SaraWilliamsUnderHeader
SaraWilliamsUnderHeader
SaraWilliamsUnderHeader

Conversations with your mentor can get monotonous over time, however, you can do a lot to get the best out of each session. If you admire your mentor at the law firm then you’re already halfway through getting the best out of your relationship with them – a mentor-mentee association is more like a family bond and it benefits you in that you get to see how the pinnacle of your professional journey as an experienced lawyer will be for you and it helps your mentor inspire a young professional to accomplish great things.

However, getting the best out of your interactions with your mentor is another topic. You need to do your part as well, there’s much you can do to make your talks fruitful and to get informed and inspired in every session. To avoid getting stuck in a monotonous circle, stay prepared at all times, explore things, prepare a list of topics you’d like to discuss, and most of all, take your meetings very seriously. In this article, I will discuss how you can uphold your part of the mentor-mentee relationship, but most importantly, my focus will be on helping you create a list of inspiring questions to ask.

Let’s begin!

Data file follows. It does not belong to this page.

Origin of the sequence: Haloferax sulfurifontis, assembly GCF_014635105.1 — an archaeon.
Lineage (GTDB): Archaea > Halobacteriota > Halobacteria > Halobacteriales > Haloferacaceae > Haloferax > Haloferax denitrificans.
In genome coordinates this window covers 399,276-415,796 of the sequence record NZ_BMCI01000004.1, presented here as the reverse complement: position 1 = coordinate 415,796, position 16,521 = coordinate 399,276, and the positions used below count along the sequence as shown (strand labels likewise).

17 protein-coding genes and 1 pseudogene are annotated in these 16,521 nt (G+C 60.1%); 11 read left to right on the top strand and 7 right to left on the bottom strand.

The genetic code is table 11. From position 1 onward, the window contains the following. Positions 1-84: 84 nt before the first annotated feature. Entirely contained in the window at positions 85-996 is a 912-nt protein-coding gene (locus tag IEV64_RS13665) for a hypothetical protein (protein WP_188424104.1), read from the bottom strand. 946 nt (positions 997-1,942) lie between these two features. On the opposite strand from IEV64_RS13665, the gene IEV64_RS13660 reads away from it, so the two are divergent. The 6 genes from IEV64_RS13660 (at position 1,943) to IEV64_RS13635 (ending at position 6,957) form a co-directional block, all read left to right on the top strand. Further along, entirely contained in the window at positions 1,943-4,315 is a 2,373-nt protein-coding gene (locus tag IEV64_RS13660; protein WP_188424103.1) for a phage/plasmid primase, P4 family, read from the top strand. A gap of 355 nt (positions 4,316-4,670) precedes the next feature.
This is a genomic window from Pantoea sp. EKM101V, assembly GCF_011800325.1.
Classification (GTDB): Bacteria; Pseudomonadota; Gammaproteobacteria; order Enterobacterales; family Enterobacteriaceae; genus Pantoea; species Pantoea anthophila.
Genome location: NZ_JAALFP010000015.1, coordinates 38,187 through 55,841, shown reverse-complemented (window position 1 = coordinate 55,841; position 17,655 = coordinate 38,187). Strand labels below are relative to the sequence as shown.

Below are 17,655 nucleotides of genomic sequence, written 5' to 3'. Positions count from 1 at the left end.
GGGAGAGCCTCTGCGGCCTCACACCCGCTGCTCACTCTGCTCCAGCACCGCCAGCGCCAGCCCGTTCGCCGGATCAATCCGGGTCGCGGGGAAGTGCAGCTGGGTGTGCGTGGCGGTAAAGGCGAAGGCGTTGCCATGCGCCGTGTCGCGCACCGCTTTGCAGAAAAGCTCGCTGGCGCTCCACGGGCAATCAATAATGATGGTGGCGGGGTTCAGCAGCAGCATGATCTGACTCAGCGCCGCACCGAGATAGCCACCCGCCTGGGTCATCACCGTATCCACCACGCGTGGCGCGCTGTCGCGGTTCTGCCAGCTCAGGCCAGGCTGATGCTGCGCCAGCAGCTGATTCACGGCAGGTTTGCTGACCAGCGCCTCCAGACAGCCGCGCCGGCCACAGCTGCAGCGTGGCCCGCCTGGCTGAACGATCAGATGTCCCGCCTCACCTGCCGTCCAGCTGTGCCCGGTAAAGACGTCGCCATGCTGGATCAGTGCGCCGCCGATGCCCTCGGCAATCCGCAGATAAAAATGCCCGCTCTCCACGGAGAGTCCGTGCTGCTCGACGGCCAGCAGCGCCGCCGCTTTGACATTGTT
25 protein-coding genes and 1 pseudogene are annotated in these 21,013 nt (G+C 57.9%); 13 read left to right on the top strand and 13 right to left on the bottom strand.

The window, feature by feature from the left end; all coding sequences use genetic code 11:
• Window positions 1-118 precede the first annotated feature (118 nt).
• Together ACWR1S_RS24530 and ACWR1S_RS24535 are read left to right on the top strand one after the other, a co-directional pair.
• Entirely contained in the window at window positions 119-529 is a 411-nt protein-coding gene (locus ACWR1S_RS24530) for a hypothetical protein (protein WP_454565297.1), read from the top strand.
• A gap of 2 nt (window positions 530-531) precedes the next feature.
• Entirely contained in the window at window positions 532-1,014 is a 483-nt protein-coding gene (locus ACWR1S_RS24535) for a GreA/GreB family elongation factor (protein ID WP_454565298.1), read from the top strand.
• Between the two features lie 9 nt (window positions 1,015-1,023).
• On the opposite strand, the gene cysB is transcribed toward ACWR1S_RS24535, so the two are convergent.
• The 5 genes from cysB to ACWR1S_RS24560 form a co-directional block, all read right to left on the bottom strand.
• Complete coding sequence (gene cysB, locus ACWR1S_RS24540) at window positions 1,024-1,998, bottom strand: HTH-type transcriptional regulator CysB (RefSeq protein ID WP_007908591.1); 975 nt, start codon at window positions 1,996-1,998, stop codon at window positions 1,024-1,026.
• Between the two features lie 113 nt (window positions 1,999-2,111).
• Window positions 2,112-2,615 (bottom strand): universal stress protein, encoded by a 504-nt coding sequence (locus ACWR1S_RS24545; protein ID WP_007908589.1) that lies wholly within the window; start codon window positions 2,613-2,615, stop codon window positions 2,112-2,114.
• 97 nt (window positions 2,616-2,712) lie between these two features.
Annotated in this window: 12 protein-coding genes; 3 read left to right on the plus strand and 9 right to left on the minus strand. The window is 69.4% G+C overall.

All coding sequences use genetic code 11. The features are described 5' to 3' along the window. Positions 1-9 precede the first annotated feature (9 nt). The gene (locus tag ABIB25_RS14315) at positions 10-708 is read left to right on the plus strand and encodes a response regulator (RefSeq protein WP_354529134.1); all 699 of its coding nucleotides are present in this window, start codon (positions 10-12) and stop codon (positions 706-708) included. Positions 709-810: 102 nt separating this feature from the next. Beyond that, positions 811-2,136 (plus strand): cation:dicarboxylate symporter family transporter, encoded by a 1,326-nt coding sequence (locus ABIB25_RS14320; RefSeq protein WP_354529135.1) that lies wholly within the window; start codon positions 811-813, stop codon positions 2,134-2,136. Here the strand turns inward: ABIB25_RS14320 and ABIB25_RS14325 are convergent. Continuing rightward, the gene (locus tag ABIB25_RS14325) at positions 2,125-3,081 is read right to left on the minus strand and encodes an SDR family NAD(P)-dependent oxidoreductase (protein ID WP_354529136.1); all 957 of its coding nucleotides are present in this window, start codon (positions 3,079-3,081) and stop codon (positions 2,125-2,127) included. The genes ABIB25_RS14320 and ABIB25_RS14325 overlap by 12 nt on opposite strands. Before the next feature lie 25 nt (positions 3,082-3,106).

Always Be Prepare For Your Meetings

Everyone is a rookie, the new guy – and one of the most rewarding experiences in the legal business is mentoring young professionals in their path to prominence and professional excellence. Mentors can have a lasting impact on the personal and professional lives of budding lawyers; law schools can’t cover everything. As with all other professions, the legal business is tough for beginners, but mentors can guide them through the rough parts and help them shine.

You need to understand this and appreciate the role that your mentor is playing in your professional life and realize that their contributions will be vital in making you a successful professional like them, someday. If you begin with appreciation, you’ll be in a much better position to get the most out of your meetings. Of course, you also need to show this appreciation to the mentor so that they feel that their efforts mean something to you and that you are willing to absorb as much information as possible.

The best way to do that is to be prepared well for every in-person meeting with your mentor. If you ask general and impersonal questions, they’ll feel that you’re just completing a formality – no one likes that. The quality of your questions will show your mentor just how eager you are and how much you want to learn, but you need to be prepared if you want to ask such questions. To prepare well, you’ll have to study hard, observe everything, even the small things, note the challenges that you face at the moment, and come up with a whole list of questions based on these experiences and observations.

Your list should cover everything, there are no good or bad questions, in the beginning, you just need as many entries as possible in your list. You can screen the list later on. Start with the general things, look up the important challenges you might come across when handling clients, preparing cases, dealing with the tough aspects of law, and so on. Move from general to specific situations so that you have a ton of different questions to ask in your next meetup.